Know and use various text features (e.g., table of contents, glossary, illustrations) to locate and describe key facts or information in a text.

Learning Outcome:

With support, read and comprehend nonfiction that is grade-level appropriate.

I Can Statements Question Stems
-I can identify and use text features in a nonfiction text.
-I can locate and describe key facts in a nonfiction text.

-What is the title of the text?
-What is a table of contents?
-How does a table of contents help a reader?
-Where can you find the table of contents in the text?
-Can you use the table of contents to find ________?
-What is a glossary?
-How does a glossary help a reader?
-Where can you find the glossary in the text?
-Can you use the glossary to figure out the meaning of _______?
-How did the text features help you find key facts?

Academic Vocabulary

key fact
nonfiction text
table of contents
text feature

Practical Examples, Standards, and Digital Resources

Reading Examples Writing Examples Speaking and Listening Examples
-Complete a scavenger hunt, using post-it notes, through a nonfiction text to find various text features (captions, table of contents, glossary, titles, subtitles).

-Play a matching game where the student matches the text feature picture with the name.

-Looking at pictures of different text features, students correctly label them. -When given the name of a text feature, the student will locate and explain how that feature helps you as a reader.
Reading Standards Writing Standards Speaking and Listening Standards
Digital Resources

English Learner Considerations

The English Learner considerations, which were written by Indiana EL teachers, are meant to increase engagement and support growth for ELs.They are designed to support the standards and curriculum you are currently using. The following are recommendations of best practices to assist educators in making language more accessible for English Learners. Educators should adapt strategies based upon a student’s proficiency level and ensure that content is age-appropriate.

Additional strategies and the guiding principles regarding literacy instruction for English Learners.

Beginning Intermediate Advanced

-allow visuals in hand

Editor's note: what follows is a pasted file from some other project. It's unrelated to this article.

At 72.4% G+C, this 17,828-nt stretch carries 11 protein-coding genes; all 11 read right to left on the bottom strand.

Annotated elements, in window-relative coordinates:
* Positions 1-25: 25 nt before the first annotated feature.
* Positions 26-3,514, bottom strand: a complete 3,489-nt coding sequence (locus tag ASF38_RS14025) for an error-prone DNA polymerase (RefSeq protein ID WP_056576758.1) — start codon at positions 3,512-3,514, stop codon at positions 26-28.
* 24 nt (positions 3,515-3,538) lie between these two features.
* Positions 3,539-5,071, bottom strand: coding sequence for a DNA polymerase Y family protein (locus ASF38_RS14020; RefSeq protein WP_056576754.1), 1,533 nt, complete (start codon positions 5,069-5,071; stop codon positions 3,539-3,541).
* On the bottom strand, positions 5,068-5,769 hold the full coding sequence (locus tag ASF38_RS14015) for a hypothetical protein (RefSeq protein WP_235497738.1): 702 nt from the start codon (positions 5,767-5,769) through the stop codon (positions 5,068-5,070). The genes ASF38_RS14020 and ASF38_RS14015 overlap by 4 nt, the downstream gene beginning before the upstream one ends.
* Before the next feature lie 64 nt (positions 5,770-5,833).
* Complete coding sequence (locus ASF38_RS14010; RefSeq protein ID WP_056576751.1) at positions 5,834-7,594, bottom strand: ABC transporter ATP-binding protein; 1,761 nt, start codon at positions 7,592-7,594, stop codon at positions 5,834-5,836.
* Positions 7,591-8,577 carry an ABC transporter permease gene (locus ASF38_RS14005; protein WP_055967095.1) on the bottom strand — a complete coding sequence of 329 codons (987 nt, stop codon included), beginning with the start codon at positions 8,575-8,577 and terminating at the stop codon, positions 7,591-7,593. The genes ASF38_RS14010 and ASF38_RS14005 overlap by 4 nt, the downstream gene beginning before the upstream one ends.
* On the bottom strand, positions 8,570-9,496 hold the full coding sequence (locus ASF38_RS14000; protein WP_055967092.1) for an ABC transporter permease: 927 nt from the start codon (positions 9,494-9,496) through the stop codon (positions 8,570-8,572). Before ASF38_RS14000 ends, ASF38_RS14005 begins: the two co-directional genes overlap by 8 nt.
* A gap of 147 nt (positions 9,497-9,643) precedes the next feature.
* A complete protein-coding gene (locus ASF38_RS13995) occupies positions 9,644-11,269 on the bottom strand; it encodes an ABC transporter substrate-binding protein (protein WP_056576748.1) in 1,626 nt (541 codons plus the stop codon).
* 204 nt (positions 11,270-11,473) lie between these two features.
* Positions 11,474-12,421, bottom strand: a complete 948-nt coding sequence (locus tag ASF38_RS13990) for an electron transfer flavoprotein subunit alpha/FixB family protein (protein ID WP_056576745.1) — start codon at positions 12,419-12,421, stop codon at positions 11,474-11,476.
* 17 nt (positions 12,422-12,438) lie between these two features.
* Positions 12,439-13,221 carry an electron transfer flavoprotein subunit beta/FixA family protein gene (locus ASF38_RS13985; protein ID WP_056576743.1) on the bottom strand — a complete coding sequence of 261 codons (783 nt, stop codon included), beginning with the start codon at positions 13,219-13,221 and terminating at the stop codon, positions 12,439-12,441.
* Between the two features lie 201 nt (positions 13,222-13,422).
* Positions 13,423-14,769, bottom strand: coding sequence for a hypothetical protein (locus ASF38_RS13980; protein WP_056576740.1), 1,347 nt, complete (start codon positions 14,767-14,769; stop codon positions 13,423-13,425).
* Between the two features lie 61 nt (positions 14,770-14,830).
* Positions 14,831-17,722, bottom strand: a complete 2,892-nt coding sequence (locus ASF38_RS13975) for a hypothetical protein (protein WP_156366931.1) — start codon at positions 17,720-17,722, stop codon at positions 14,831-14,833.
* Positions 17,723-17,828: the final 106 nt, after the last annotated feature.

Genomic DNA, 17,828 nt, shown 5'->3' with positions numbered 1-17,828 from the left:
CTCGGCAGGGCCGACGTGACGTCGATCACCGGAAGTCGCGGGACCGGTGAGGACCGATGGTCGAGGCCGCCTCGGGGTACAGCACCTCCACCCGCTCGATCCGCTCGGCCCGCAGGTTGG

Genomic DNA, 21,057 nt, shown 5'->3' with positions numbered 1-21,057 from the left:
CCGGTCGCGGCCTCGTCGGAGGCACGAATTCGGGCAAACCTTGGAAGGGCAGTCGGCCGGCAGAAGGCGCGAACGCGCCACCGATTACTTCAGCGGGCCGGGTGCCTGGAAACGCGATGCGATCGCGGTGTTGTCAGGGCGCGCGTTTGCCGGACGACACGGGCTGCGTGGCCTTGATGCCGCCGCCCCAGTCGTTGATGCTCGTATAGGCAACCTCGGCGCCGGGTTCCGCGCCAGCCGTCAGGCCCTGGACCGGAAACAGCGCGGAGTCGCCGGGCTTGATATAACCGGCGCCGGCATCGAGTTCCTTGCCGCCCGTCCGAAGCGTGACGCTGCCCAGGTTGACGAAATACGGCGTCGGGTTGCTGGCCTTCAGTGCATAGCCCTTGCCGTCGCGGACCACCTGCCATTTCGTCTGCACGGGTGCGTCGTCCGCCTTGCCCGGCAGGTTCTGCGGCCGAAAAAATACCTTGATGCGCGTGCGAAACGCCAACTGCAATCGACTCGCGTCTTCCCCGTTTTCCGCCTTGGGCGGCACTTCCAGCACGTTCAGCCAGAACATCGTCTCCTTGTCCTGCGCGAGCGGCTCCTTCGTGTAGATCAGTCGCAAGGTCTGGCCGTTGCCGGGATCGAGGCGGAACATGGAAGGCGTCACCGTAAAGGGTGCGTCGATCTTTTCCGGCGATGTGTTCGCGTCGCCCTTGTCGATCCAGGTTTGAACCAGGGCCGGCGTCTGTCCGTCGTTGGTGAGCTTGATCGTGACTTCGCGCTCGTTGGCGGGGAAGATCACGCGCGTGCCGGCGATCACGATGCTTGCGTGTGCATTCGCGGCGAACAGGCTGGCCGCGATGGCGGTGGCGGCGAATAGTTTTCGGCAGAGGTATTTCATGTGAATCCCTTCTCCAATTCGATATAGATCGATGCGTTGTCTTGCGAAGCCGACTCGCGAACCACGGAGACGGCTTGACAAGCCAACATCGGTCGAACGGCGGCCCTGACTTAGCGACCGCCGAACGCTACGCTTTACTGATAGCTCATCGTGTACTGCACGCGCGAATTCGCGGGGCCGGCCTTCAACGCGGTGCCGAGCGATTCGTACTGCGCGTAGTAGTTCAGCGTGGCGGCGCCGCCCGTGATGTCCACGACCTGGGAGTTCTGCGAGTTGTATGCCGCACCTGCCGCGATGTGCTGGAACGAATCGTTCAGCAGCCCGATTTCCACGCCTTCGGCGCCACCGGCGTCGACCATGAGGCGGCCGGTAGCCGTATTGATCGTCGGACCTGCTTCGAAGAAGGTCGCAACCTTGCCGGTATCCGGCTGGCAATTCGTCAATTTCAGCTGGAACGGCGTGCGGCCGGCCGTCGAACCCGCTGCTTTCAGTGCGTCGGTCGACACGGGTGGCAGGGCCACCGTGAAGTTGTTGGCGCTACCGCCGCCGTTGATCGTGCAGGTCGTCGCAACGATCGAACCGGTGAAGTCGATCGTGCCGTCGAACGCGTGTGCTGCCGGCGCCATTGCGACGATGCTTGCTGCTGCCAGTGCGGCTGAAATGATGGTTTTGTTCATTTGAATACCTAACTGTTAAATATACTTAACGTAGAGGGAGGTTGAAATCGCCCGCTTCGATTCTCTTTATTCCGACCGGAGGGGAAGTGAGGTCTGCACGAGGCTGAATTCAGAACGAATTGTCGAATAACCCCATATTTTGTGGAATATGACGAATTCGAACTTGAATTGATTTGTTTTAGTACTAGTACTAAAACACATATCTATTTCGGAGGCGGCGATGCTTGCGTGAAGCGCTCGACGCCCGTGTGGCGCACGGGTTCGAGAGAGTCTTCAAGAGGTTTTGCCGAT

-use video clips
-allow anchor chart of text features in hand
-use picture books
-encourage hands-on learning
-provide audiobooks
-provide modified texts

-post visuals for reference
-provide anchor charts of text features for reference
-pre teach text features
-provide audiobooks
-provide modified texts

-provide visuals if needed
-structure guided reading groups

Special Education Considerations

The special education considerations, which were written by Indiana special education teachers, are meant to increase engagement and support growth for students in special education. This is not an exhaustive list of strategies, but these supports will help you make literacy instruction more accessible for students. Remember to adapt these to the needs of your students and ensure that you are creating opportunities for all students to engage with rigorous content.

Guiding principles regarding literacy instruction for students in special education.

Strategy  Examples

Offer multiple ways to present text


Read alouds

Partner reading

Audio text

Video read aloud

Picture walk of story 


Model how illustrations can raise questions about the story

Prompt students to notice important parts of the illustrations that move the story forward

Highlight important vocabulary words in the text that are also used in the picture walk

Make text-to-text connections between two texts on similar topics

Have text strips from books for quick comparison

Use graphic organizer to compare how texts are similar and different.

Restate facts learned from a nonfiction text

Use prompts to help student restate facts correctly

Use fill in the blanks to convey information correctly

Turn and talk with a partner to share facts

Cite text evidence by pointing to the text 

Create a graphic organizer with main idea and supporting details

Provide a word bank with details

Provide pictures for graphic organizers

Provide partial answers and fill in blank answers

Use sticky notes to identify features of nonfiction 

Provide an example on the white board for the class to view, and model how to find examples 

Show appropriate examples and model application of the skill with text

Complete a guided version of the activity before students complete independently

Create list of features on a graphic organizer before putting information on the sticky notes